In this new instrument that measures performance in daily activities and physical impairment, you don’t need to benchmark this with 50%. You need to show that the patient is getting better. Sometimes you can’t achieve that by showing a 50% reduction in the number of headache days.
One more comment I’ll make is that recently we published evidence with some of these newer therapies. We looked at patients with a 20% reduction and a 30% reduction and correlated that with some of these other patient-reported-outcome measures, including disability and headache impact. That showed a substantially better effect with the drug therapy, compared with placebo, on these other measures, even if they didn’t achieve a 50% reduction.
Neil Minkoff, MD: Dr Stephens, let me bring that back to you. We know that payers, by and large, are trying to do some level of utilization management around these medications. How is that being managed in your neck of the woods? Is there any difference between injectable medications vs oral or IV [intravenous] medications in this space?
Kevin Stephens Sr., MD: That’s a very good question. We have an interesting predicament. As in the commercial market, our customer, on the 1 hand, is the employer. On the other hand, our customer is also the employee. The employer looks at missing things and that kind of stuff. If you have some type of utilization management that restricts access to current therapeutic modalities, then patients miss more days of work. Then employers get upset because they want healthy employees.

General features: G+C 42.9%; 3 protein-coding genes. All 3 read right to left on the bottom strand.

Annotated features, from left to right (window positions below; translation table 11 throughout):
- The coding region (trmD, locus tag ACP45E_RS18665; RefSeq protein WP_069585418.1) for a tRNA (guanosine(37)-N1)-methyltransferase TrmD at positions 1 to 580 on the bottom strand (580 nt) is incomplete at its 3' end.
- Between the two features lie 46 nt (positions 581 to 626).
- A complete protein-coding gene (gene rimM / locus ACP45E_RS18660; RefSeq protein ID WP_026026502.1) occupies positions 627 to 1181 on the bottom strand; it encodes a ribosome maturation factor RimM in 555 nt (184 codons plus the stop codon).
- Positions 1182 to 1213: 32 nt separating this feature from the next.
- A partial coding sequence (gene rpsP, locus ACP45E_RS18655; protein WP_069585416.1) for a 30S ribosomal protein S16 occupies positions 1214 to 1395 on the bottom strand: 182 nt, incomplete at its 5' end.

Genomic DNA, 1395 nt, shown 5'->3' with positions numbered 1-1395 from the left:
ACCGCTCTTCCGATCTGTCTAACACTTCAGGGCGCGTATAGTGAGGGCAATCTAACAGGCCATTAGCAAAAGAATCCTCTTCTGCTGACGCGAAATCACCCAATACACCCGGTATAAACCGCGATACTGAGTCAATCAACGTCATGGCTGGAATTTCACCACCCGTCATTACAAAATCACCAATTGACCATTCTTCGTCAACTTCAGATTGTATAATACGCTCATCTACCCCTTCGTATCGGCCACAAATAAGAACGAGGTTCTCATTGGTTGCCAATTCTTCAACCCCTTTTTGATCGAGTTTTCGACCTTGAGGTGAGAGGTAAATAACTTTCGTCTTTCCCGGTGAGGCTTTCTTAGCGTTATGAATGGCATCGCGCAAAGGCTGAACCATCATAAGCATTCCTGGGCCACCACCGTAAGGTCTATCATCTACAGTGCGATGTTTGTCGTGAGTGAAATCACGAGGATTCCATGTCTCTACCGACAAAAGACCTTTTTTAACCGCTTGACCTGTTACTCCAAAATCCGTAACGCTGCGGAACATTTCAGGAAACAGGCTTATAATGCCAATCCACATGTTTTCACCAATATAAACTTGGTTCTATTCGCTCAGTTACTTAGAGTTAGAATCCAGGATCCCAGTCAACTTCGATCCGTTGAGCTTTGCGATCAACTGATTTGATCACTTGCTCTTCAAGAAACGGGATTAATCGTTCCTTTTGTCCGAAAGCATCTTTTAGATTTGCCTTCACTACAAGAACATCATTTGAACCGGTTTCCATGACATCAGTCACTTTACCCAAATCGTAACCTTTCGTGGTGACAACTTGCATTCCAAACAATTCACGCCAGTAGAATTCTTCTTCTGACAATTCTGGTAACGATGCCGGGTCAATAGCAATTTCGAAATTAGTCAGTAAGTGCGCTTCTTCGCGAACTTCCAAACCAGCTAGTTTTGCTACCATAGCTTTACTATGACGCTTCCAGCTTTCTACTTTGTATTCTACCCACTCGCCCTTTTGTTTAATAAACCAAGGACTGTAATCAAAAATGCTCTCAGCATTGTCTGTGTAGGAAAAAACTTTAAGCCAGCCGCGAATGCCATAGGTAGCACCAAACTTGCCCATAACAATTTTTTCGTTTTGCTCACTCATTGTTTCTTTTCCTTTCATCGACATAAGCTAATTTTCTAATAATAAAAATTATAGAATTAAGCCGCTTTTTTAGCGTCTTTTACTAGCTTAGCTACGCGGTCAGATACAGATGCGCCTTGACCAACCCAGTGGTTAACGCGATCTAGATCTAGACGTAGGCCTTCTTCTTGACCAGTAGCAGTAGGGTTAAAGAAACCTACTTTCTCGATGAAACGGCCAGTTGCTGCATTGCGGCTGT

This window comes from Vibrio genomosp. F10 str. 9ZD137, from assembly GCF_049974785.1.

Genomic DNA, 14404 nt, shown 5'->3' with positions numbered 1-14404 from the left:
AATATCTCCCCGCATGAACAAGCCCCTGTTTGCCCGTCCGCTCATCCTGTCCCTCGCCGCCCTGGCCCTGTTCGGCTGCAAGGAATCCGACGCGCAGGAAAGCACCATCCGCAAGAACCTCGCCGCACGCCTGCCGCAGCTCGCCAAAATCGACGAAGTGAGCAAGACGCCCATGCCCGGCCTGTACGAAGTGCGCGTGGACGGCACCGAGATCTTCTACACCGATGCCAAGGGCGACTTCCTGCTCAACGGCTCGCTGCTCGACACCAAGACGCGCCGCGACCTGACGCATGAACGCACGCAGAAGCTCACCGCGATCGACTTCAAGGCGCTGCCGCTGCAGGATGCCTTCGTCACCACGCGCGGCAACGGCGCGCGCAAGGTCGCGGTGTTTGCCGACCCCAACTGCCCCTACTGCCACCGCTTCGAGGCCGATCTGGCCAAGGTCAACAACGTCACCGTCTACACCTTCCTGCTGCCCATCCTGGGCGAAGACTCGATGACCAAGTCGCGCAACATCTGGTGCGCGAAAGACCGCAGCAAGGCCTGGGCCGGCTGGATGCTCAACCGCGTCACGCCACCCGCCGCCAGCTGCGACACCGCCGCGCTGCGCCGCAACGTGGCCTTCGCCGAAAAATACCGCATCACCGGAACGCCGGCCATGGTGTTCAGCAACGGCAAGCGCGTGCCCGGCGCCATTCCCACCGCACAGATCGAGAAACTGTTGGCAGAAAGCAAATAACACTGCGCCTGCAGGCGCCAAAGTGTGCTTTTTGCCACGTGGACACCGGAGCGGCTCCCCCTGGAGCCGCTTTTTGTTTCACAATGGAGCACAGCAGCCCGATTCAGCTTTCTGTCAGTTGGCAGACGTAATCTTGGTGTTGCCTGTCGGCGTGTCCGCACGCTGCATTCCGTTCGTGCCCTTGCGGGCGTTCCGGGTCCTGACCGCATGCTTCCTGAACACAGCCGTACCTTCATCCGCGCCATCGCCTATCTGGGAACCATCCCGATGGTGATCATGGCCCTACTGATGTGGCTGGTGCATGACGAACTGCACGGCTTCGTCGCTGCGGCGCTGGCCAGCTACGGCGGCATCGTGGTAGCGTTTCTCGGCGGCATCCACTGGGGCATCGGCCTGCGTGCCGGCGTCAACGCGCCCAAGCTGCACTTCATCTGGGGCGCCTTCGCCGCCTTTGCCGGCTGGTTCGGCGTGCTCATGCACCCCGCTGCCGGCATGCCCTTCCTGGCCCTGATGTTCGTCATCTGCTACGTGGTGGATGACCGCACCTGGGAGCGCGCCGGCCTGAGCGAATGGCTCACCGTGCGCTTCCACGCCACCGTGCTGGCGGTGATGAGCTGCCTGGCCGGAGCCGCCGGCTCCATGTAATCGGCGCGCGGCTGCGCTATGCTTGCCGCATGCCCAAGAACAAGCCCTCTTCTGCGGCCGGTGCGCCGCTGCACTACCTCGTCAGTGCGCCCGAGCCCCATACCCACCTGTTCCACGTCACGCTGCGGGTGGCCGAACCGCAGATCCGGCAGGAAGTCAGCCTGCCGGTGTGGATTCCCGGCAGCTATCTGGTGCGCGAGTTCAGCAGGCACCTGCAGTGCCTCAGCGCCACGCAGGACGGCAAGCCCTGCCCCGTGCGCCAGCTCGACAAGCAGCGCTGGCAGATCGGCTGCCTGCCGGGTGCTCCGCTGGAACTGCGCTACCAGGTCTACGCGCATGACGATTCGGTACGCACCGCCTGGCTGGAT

On the other hand, it’s the same for the employee. Their quality of life, however you want to measure it, is affected. Being able to work is 1 issue, but in terms of functionality, they want to be able to engage in all the other things they love to do. That’s very important.
We try to bridge the gap, and we try to stay out. Then we dive in between the patient and physician. We think that’s something that is unique to the neurologist, headache specialist, PCP [primary care physician], or whoever is managing the patient. We really try to facilitate and help them if there is information that we can pass on to the patient. If there’s something else we can give the patient, that’s what we try to do.
But this is so complicated and complex. As I mentioned earlier, 1 size does not fit all. We have to let the physicians manage this disease. Then we try to be as facilitative as we can. We want to be not obstructive but within the guidelines.
That’s the other thing. We have national guidelines. We typically follow them to the letter. If it says we have 2 months of trial therapy and 1 month of this and that, then that’s what we do. Treatment works because that’s what the national experts say. As we mentioned earlier, they have come up with a statement on this, and we follow it.